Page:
preaching

Prayer for today

Look up a bible passage here.

Lately I have posted in WordPress. Here is the opening from the latest sermon.

‘These fellows are disturbing our city; they [are Jews and] are advocating customs that are not lawful for us [as Romans] to adopt or observe.’

“Lawful” – this is such a loaded word, isn’t it? What does this Greek word translated as “lawful” really mean? I would like to delve into the Greek Lexicon just a bit to start us on our way.

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Other sermons are available

Since arriving in Slimbridge, I have been saving my sermons and producing them on my website. A number of different ways of presenting them have happened. Here is a listing of the earlier sermons.

Sermons before using WordPress

Some sermons

Here are the openings for some sermons as they are being kept on these pages.

Sunday, Easter 4

This is Good Shepherd Sunday. The reading from the gospel of John and our psalm give today its name. We should have had a premonition last week that the shepherd was coming, for in our gospel reading we heard about the terribly trying questions Jesus asked Peter. “Do you love me?” Of course Peter loved Jesus, just as we do. But Jesus told Peter to feed his sheep. That should have got us thinking. We probably should have anticipated today’s theme and been thinking about how to feed sheep.

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Sunday, Easter 3

“Saul went to the high priest and asked him for letters to the synagogues at Damascus.” What is not said in this sentence? It is clear that Saul went to the high priest to ask for something. But what is that “something”? Saul asked for letters. Was this the alphabet? Did he want a parchment with an aleph or the sacred name of God written on it? What are these letters? Don’t we know about these letters in our own lives? They must have been letters of introduction.

They might have said “Here is Saul, my friend. Treat him as if you were to have me visiting your community.” We know about these letters, don’t we? Haven’t you written to someone saying a friend was coming to their village and you wanted them to have a warm welcome. Well, this must have been the start of those letters Saul asked for, don’t you think?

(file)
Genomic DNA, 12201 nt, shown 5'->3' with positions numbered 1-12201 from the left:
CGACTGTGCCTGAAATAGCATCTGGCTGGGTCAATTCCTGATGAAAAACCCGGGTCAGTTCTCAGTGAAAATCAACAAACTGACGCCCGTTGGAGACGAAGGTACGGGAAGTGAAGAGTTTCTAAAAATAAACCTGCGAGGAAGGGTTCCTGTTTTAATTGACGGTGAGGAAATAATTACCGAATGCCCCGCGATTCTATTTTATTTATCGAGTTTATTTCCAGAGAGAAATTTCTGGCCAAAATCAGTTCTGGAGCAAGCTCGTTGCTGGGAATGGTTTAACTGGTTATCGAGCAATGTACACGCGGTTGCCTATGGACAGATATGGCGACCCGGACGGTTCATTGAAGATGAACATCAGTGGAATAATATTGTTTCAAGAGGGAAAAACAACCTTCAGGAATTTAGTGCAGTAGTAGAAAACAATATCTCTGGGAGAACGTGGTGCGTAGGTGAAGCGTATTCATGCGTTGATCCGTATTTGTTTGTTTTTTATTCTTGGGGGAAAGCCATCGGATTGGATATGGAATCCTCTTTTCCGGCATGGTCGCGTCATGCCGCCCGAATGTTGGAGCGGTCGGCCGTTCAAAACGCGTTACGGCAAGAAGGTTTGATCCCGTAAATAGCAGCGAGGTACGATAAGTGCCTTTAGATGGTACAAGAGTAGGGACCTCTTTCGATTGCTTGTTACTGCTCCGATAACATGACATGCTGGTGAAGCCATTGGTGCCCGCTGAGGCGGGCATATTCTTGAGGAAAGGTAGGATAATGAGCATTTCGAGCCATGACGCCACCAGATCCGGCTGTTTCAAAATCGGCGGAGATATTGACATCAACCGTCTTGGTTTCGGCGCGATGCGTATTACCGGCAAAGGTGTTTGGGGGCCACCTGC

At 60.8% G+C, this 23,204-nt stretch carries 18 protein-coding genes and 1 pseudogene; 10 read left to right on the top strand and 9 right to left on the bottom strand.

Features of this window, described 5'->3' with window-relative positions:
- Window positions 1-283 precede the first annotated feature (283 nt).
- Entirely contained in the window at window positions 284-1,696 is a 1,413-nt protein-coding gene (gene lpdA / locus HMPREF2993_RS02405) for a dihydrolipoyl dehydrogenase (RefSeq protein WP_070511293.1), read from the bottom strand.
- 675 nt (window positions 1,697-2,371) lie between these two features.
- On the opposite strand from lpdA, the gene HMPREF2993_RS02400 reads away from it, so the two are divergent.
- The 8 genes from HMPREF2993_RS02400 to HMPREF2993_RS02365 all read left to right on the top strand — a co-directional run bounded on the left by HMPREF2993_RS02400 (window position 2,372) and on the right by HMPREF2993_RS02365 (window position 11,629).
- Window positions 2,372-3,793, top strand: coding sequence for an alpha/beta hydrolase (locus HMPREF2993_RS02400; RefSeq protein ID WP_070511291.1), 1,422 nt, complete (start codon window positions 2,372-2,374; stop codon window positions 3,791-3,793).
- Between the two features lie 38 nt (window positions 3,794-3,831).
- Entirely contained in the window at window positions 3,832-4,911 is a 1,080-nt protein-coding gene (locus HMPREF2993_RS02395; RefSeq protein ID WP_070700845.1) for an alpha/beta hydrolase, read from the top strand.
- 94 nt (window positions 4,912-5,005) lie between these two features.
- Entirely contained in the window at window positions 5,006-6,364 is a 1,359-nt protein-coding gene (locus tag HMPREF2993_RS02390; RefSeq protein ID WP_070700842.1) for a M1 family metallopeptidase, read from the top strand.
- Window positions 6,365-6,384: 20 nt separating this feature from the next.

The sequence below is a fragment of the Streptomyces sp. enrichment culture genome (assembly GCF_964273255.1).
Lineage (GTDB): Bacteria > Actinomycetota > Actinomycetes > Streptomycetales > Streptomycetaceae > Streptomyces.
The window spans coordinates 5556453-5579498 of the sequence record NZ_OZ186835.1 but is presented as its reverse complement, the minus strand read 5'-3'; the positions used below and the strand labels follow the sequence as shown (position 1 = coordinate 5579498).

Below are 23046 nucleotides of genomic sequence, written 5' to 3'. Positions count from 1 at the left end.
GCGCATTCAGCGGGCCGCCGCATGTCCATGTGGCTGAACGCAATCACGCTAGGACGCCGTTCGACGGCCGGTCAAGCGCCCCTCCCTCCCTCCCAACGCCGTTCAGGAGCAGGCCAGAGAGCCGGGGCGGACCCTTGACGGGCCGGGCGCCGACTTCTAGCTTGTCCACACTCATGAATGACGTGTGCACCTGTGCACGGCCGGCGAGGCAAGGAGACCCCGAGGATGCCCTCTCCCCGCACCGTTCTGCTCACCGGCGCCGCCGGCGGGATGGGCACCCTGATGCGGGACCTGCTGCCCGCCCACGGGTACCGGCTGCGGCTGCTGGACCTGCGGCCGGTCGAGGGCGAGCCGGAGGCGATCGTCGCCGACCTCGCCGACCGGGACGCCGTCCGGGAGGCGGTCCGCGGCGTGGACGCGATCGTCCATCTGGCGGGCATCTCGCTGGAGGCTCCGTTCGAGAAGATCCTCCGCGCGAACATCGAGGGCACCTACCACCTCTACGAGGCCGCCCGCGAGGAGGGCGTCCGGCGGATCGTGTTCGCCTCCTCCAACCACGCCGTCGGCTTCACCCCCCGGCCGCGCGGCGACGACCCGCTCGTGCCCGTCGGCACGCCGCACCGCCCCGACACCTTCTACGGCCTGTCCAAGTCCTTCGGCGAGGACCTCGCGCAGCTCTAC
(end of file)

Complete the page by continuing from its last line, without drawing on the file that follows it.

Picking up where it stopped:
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Sunday, Easter 2

“Doubting Thomas”– Why is this the reading for the First Sunday after Easter? But what do we mean by it? I think we probably mean something very different to the story John presents. Many preachers will use this story as a fillip for those who are having dark days in their journey of faith. Those preachers say, “Even Thomas had his moments, so we should be encouraged to live courageously through the whole our experience.” But I am not one of them. Why do you think John recounts this story for us?

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Passion Sunday

Through the prophet, the Lord speaks to us

Do not remember the former things,

or consider the things of old.

I am about to do a new thing;

now it springs forth, do you not perceive it?

I see this is just the opposite to what we normally think God is asking of us. We often dwell on accomplishments of the past, and our consideration of past events blinds us to what is all around us. Don’t we try to keep everything the same as it has always been – to get back to that ancient normal? I think such an attitude is problematic because we grasp on to the past so tightly that everything becomes distorted. After all, the past is only what we remember. We can warp the past with our fierce grip. …

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